• James Paterson is Assistant Professor of English at Lehigh University. In residence as the Nasir Jones Hiphop Fellow for Spring 2018, he will be at work on his project Hip Hop Figures, a study of rap music and Black culture.

• Belen Vega Pichaco is a Post-doctoral Researcher in Musciology at the University of Oviedo. In residence as an Afro-Latin American Research Institute Fellow for Fall 2017, she will be at work on her project Dance, Identity and Politics: The Claim for Afro-Cubanity through the First Revolutionary Decade (1959-1969).

• Cassi Pittman is Assistant Professor of Sociology at Case Western Reserve University.  is Professor of Sociology at Barnard College. In residence as a Sheila Biddle Ford Foundation Fellow for Spring 2018, Pittman will be at work on her project Black Privilege and Black Power: Black Consumers Managing Race and Racial Stigma.

Tef Poe is a Musician and Activist. In residence as the Nasir Jones Hiphop Fellow for the 2017-2018 academic year, he will be at work on his project Universe of Insanity: Culture Shock and the Black Experience. 

Jenny Sharpe is Professor of English, Comparative Literature and Gender Studies at the University of California at Los Angeles. In residence as the Stuart Hall Fellow for the 2017-2018 academic year, Sharpe will be at work on her project Immaterial Archives: Lot Pasts, Salvaged Futures.

• LaFleur Stephens-Dougan is Assistant Professor of Politics at Princeton University. In residence as Hutchins Fellow for the 2017-2018 academic year, Stephens-Dougan will be at work on her project Race-ing for Votes: How Candidates Use Negative Racial Appeals to Win White Votes.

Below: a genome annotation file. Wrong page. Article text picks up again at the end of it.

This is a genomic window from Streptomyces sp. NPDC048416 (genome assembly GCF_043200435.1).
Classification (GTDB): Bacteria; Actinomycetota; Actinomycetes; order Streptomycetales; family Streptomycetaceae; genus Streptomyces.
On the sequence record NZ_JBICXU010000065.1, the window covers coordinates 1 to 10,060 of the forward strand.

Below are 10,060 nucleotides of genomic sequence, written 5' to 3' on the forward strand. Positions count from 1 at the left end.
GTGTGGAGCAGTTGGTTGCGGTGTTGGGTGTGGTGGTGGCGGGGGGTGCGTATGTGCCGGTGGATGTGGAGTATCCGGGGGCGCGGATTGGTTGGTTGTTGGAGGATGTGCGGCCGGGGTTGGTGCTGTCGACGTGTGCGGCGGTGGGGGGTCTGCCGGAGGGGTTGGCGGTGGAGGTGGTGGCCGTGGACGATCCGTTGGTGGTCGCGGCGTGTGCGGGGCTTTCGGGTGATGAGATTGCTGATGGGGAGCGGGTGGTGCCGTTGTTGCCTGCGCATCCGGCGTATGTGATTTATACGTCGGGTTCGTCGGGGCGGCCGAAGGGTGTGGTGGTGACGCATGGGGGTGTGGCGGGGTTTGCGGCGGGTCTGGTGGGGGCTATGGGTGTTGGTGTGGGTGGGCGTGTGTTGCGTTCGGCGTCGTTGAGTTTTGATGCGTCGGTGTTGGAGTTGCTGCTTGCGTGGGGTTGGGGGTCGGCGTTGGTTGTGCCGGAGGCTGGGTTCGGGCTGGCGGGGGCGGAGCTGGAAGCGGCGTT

Originally founded in 1975 as the W. E. B. Du Bois Institute, the W. E. B. Du Bois Research Institute has annually appointed scholars who conduct individual research for a period of up to one academic year in a variety of fields within African and African American Studies. Now at the heart of the Hutchins Center for African & African American Research, the Institute’s fellowship program accepts established and emerging scholars from both the humanities and social sciences and occasionally from fields such as engineering and the medical sciences. Fellows are participants in a range of activities across the university and the Boston area, including colloquia, conferences, lectures, and workshops.